Leave the Band-Aid on for a little longer, the woman said to me. Excuse me? Again, adamant, she instructed me to leave the Band-Aid on the small cut on my finger. I didn't know this woman, but we were in the first-aid aisle of the drug store when she heard me asking a clerk for a specific liquid bandage that I prefer to use over the regular plastic Band-Aids.
I did not solicit this stranger's advice but she insisted a good, old Band-Aid was best. We struck up a conversation while she perused the shelves for poison ivy rash cream. She was older than me and her eyes said there was more sadness to her life than just an irritating skin complaint.
While we chatted about the various ointments and even some homemade remedies to ease our various first-aid issues, we both laughed at how, when we were kids, our mothers told us to blow on a cut finger - while they applied that orangish-red merthiolate - because it stung like the dickens. She said it was just a ploy to distract us from our pain. I agreed.
That awful smelling stuff turned the skin orange and hurt more than it helped but it made you believe you were doing the right thing. Now merthiolate is no longer available in its old form because health officials said it contained mercury and that's not good for us.
Forgetting our minor cuts and rashes, we talked, too, about Vicks Vaporub - many a mother's cure-all for coughs and colds. We lamented the medicinal smell that stayed with you for days even after you were "cured."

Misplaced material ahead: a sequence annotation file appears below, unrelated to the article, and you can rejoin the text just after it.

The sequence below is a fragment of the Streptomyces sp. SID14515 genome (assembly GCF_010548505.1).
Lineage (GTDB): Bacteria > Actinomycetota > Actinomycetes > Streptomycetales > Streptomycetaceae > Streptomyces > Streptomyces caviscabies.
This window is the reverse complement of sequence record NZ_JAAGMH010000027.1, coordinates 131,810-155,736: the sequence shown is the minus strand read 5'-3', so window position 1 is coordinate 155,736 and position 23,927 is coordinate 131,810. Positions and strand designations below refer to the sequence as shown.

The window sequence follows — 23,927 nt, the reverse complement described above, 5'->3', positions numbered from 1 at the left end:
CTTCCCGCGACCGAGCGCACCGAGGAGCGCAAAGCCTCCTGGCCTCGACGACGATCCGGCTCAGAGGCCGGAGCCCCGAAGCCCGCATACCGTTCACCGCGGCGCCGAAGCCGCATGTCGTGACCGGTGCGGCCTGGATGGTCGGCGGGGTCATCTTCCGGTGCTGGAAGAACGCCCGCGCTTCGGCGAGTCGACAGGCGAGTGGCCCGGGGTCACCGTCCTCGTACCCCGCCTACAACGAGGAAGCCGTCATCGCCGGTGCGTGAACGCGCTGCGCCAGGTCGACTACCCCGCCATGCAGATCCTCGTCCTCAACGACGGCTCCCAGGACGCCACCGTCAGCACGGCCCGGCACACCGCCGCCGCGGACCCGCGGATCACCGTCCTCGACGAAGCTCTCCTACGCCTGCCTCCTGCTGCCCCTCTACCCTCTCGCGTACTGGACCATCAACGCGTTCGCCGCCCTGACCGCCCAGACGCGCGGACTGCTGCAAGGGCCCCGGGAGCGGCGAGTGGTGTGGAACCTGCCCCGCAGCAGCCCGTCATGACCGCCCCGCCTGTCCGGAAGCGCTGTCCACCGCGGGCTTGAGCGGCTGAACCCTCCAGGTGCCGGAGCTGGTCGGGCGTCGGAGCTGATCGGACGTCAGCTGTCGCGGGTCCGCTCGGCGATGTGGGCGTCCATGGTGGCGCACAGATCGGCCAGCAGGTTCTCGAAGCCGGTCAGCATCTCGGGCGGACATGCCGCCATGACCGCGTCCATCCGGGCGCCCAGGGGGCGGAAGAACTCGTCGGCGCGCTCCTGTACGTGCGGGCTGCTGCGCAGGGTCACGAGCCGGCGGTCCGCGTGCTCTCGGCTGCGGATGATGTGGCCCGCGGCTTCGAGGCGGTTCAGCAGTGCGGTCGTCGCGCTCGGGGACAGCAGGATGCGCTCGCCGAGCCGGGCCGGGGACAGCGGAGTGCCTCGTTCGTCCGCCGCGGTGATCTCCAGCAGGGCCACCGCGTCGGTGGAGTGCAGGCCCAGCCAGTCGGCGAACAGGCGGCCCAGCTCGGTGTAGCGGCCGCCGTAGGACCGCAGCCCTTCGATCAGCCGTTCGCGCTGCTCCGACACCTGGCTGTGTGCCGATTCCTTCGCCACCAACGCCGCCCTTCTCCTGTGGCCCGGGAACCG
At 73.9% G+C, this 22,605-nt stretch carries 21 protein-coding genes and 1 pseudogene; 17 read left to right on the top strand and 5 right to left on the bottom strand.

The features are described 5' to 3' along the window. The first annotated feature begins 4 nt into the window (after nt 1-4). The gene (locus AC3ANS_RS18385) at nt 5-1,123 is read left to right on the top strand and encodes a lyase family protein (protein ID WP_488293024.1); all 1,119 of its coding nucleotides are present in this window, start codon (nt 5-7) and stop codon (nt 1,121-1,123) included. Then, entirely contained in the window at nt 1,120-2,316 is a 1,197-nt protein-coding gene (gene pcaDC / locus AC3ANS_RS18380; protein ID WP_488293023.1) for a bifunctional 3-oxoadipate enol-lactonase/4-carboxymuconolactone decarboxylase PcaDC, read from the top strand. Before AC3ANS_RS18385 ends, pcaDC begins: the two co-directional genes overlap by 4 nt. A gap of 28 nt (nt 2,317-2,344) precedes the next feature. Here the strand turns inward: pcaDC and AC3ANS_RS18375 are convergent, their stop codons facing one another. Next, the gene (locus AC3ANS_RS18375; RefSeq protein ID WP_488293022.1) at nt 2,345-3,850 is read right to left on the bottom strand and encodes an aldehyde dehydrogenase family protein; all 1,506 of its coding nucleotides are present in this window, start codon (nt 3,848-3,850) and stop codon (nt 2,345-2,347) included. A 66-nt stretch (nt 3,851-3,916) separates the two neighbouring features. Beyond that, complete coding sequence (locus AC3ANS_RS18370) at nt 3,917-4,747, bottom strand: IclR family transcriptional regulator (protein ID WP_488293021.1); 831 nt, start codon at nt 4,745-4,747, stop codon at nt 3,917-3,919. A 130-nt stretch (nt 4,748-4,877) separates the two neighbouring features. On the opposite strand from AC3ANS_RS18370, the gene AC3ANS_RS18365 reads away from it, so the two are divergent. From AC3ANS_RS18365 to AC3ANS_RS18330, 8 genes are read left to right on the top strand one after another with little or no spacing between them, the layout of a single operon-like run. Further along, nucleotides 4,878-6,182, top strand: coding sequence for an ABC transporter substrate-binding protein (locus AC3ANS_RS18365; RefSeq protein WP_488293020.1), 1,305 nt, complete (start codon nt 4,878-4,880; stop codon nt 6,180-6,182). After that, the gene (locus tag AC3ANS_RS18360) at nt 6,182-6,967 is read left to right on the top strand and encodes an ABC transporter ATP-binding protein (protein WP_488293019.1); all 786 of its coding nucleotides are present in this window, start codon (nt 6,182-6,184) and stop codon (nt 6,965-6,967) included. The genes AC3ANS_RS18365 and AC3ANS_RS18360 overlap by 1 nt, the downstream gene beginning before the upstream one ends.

But, back to the Band-Aid. I asked the woman why she insisted that I leave the Band-Aid on my finger. She said most people want instant cures and do not take the time to properly care for their bumps and bruises or a little cut on a finger. She was quite vocal about it.
And then she let the other shoe drop. Her brother had been in Vietnam and a "little infection" took his life before he could come home. She said he was a wonderful young man, strong and proud to serve his country.
We're lucky to live in a country today where we don't have to worry so much about the little things killing us. We have clean water, decent food supplies and good people ready to patch us up when we fall down.
It's a good weekend - Memorial Day Weekend - to remind ourselves of all that we have and remember those who gave their lives so that we can live the way we do. Even through the struggles of life today, no one can take away our ability to walk out our front doors and hoist an American flag as a way of saying thank you to those who bear arms for us.
It might just be the cure we need right now.
Heather Ziegler can be reached via e-mail at firstname.lastname@example.org.